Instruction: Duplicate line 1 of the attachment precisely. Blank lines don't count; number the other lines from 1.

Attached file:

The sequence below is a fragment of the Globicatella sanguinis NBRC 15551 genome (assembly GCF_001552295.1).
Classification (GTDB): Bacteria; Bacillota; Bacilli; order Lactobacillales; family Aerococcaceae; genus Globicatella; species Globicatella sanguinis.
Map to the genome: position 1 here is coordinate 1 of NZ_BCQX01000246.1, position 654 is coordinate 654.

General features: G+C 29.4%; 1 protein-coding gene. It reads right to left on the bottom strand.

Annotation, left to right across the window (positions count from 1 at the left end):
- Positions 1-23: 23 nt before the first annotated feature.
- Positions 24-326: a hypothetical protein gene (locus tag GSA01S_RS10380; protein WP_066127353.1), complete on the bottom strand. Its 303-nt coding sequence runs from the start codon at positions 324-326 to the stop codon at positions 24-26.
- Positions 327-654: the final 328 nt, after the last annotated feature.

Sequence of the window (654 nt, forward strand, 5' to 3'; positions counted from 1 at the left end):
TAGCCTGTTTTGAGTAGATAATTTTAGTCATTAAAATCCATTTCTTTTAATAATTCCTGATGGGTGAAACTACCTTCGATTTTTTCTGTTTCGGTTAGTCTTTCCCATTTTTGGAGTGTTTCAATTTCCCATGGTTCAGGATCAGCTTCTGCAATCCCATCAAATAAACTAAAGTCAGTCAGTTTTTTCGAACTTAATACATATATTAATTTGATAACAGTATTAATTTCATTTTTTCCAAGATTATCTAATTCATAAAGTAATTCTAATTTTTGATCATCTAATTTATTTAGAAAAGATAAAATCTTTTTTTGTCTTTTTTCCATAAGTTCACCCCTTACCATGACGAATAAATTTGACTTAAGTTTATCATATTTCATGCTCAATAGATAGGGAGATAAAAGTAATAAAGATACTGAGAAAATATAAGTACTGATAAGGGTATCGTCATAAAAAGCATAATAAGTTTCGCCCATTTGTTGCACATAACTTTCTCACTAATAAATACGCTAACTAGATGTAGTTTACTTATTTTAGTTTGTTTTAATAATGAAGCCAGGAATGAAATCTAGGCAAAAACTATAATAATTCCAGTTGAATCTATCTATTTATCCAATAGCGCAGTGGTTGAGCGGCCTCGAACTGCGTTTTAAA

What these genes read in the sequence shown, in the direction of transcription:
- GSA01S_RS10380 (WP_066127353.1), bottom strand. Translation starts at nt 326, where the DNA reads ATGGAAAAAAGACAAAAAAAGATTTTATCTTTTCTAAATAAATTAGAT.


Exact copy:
The sequence below is a fragment of the Globicatella sanguinis NBRC 15551 genome (assembly GCF_001552295.1).